I can't believe what a great day I had Saturday. I was up early, helping send Hubby and our three boys off to get started with butchering the hog Hubby had brought home Friday. I'll tell more about the actual butchering later, with pictures, but for now, I want to brag about my superwoman day.
After getting the guys fed and sent off, I started a batch of cookies, then a batch of bread. LovelyDaughter headed over to Grandpa and Grandma's house, where the butchering was taking place, to help carry "lunch" for the guys.
"Lunch" is actually "Faspa," which is a low-German term for a snack-meal that is usually served mid-afternoon, but also mid-morning if the guys are working hard. I should explain that we live in a Mennonite community because Hubby comes from a long line of Mennonite heritage and culture. We have his family tree in a book, traced a hundred or so years back, to the original man who immigrated here from Ukraine. Most of the Mennonites around here are hard-working farmers, but a lot of them also do other kinds of manual labor, like construction, roofing, plumbing. The Mennonite work ethic is laudable. And hard, outdoor work creates quite an appetite.
Anyway, in this community, any Mennonite gathering includes food-- lots of food. Breakfast, morning lunch, Dinner, afternoon lunch, Supper. And any time someone drops by, you offer food. Potluck dinners used to have a rule: Bring a dish for every member of your family. So if you had six people, you'd bring a couple of casseroles and desserts, some bread, a salad. It's not quite that bad now, but potlucks are still a display of plenty. Which reminds me of a joke:
How many Mennonites does it take to change a lightbulb? Ten. One to change the bulb, and nine to bring lunch.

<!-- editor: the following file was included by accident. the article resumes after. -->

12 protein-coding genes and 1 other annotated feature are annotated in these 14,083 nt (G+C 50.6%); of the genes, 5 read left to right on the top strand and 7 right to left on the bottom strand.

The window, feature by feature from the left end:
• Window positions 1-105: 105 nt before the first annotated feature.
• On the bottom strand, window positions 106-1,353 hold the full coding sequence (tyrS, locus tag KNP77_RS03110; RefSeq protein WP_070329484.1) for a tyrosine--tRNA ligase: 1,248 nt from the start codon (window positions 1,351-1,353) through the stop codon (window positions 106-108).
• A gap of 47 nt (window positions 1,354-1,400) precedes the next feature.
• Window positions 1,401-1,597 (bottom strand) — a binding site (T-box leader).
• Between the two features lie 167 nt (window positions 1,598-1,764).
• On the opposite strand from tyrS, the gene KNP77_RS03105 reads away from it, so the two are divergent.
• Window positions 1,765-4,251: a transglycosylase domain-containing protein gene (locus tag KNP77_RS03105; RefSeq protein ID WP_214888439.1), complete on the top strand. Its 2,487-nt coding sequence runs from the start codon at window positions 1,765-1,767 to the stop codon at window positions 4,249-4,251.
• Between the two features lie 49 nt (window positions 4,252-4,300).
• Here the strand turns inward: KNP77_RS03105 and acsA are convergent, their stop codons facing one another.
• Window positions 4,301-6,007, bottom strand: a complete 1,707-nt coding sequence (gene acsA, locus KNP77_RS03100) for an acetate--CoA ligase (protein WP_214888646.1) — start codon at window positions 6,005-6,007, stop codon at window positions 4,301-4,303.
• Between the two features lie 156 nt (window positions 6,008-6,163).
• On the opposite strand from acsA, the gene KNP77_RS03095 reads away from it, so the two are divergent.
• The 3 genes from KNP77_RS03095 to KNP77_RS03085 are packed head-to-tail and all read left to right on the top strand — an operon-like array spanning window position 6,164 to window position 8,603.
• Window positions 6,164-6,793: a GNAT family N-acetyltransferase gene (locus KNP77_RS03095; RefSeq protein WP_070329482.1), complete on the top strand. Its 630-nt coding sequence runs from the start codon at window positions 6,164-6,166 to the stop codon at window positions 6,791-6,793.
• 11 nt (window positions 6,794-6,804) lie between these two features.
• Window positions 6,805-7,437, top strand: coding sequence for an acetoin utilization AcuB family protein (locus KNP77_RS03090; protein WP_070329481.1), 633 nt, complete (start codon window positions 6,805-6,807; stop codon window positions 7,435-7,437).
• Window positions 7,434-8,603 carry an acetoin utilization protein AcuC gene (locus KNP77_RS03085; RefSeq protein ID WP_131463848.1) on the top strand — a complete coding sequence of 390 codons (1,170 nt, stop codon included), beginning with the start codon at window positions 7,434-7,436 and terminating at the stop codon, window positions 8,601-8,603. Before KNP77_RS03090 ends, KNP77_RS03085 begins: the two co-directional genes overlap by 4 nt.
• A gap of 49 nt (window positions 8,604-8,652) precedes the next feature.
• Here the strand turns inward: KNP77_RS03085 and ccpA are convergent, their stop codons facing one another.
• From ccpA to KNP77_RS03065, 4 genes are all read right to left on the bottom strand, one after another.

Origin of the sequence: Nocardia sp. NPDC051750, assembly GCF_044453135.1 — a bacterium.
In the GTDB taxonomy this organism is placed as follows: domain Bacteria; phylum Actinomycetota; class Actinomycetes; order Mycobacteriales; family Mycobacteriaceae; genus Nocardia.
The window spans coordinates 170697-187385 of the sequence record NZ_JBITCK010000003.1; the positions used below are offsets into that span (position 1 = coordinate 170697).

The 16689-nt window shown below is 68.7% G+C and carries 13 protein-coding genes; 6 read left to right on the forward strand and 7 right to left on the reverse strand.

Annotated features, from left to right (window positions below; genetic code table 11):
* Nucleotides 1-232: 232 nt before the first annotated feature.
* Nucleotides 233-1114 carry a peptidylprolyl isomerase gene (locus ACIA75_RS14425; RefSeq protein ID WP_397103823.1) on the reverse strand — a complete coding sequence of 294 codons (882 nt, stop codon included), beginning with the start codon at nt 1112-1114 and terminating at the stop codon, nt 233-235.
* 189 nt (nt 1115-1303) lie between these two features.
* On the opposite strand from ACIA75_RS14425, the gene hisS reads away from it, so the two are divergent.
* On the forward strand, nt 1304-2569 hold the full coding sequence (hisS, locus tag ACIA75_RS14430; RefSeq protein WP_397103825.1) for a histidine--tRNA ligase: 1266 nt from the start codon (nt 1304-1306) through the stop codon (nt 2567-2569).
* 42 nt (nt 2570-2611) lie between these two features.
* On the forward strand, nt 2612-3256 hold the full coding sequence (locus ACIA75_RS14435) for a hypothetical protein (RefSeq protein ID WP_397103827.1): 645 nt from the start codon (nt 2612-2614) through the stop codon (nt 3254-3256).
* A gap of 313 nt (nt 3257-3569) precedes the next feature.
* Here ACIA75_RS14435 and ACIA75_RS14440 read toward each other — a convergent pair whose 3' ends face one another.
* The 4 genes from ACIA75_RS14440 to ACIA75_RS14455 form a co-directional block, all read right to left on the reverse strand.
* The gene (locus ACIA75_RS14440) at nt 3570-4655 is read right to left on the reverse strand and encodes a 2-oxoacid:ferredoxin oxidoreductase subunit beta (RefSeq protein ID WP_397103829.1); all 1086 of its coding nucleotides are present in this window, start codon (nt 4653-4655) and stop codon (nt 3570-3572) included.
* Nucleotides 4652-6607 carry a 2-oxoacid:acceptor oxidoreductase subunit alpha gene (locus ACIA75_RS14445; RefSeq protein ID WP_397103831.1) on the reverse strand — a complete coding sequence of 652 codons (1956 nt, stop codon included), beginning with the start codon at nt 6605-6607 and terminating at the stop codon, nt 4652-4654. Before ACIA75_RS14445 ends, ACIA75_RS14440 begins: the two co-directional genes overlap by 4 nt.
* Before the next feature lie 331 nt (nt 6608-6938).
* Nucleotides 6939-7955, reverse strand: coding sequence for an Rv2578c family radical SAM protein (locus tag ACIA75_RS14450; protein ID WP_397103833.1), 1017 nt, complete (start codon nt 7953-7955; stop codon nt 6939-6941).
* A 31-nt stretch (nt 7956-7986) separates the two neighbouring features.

Okay, where was I?
Oh yeah. My big day. Butchering day requires mega-amounts of food. I made cookies on Friday, and bread for the family, but nothing else. So Saturday morning, I got busy. Here's what I had made by eleven thirty:
--a batch of bread
--a batch of chocolate chip cookies
--two prieschka bars
--a huge batch of tapioca pudding
Oops, I'd better explain "prieschka bars."
A traditional mennonite food is "prieschka," which is sort of fruit turnovers. You take a square of pie dough, put a spoonful of fruit filling (e.g., cut-up raw apples with sugar and cornstarch), bring opposite corners together and seal all four corners in the middle, which makes a "x". Then you bake them.
Now, several years ago, I figured out that it took me three hours to make eighteen prieschka, which took our teenage boys about eighteen minutes to eat. Something was wrong with those proportions. So I got the bright idea to roll out pie dough in a cookie sheet, spread the fruit filling on it, and cover with a sheet of pie dough. After it was baked, I cut it in to prieschka-size squares, and Wa-la! Lazy man's (woman's) prieschka. I called them "prieshka bars," and Hubby doesn't mind that I corrupted the traditional format, because now at least we get them!
I made two of those, one cherry, one apple.
And then I cleaned up the kitchen! I even had thirty minutes to rest!
And then I went to join the family, and help get dinner on the table for the guys, and then clean it up, and then, of course, serve Lunch (cookies and cake and rolls) in the afternoon. And then stirred the lard in the rendering kettle for two hours. And then take out the ribs, and scoop out the greva (cracklings), and pour the lard. And then rinse out the kettle and heat water to wash all the butchering utensils. And then get supper on.
Of course, I didn't do all this single-handedly. The women of the family were all there working hard, all six of us.
But then I was done. I mean DONE. The clock must have struck twelve and my superwoman cape turned into a pumpkin. I was so tired my extremities were buzzing, and I wasn't sure I could hold my head up to eat supper.
But I had a SUPER day, and I wish I could have that kind of energy EVERY DAY.